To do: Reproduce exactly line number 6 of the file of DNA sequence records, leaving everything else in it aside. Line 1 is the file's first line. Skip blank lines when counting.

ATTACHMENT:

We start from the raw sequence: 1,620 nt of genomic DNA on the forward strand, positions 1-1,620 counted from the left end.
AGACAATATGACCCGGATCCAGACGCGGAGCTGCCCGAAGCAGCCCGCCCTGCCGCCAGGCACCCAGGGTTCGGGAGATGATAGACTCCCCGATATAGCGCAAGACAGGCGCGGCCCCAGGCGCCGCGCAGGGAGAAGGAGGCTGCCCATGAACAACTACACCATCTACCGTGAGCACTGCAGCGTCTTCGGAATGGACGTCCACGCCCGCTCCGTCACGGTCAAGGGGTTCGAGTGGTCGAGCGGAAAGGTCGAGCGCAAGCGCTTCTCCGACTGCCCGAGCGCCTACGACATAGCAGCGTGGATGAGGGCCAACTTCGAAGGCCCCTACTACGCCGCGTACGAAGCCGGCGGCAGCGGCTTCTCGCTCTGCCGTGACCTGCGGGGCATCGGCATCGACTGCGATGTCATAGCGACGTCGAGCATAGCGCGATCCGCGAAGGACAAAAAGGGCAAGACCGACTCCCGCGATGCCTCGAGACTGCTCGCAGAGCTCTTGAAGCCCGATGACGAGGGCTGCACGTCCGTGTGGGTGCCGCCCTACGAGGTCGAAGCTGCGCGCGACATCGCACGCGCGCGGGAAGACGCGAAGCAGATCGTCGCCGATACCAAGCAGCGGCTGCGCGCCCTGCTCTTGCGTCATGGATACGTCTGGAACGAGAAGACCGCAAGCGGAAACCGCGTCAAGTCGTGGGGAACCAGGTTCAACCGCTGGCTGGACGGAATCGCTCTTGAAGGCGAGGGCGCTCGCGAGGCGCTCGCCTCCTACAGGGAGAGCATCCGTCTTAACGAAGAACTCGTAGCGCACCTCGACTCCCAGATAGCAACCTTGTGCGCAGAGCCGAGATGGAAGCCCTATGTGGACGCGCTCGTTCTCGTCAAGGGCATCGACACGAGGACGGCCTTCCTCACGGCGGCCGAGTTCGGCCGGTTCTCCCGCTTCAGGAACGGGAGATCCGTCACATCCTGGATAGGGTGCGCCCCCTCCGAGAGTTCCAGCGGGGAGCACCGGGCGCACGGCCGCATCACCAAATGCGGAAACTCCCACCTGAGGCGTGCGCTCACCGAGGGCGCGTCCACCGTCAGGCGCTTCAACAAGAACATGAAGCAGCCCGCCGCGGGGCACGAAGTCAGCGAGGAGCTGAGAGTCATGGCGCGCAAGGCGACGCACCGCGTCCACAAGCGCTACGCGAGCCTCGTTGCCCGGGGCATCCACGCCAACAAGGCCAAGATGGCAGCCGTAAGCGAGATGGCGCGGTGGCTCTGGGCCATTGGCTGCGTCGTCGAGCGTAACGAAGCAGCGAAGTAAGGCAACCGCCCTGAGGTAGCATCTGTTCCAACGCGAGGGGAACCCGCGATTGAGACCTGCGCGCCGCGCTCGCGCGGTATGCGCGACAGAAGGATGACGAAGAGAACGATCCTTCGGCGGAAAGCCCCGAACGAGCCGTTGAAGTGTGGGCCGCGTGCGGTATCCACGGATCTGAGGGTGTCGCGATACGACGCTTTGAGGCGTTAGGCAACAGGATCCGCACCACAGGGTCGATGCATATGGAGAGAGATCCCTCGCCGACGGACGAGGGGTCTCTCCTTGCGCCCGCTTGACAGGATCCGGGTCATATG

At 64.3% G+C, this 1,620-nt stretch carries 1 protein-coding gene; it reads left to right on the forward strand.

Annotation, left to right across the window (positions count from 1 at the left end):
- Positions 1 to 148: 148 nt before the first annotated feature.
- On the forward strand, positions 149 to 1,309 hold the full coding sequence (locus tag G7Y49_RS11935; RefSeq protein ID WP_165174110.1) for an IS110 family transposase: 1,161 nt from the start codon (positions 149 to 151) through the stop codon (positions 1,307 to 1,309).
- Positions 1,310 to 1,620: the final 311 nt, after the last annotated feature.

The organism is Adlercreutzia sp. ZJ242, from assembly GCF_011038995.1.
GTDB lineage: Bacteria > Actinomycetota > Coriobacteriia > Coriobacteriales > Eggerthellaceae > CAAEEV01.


- On the forward strand, positions 149 to 1,309 hold the full coding sequence (locus tag G7Y49_RS11935; RefSeq protein ID WP_165174110.1) for an IS110 family transposase: 1,161 nt from the start codon (positions 149 to 151) through the stop codon (positions 1,307 to 1,309).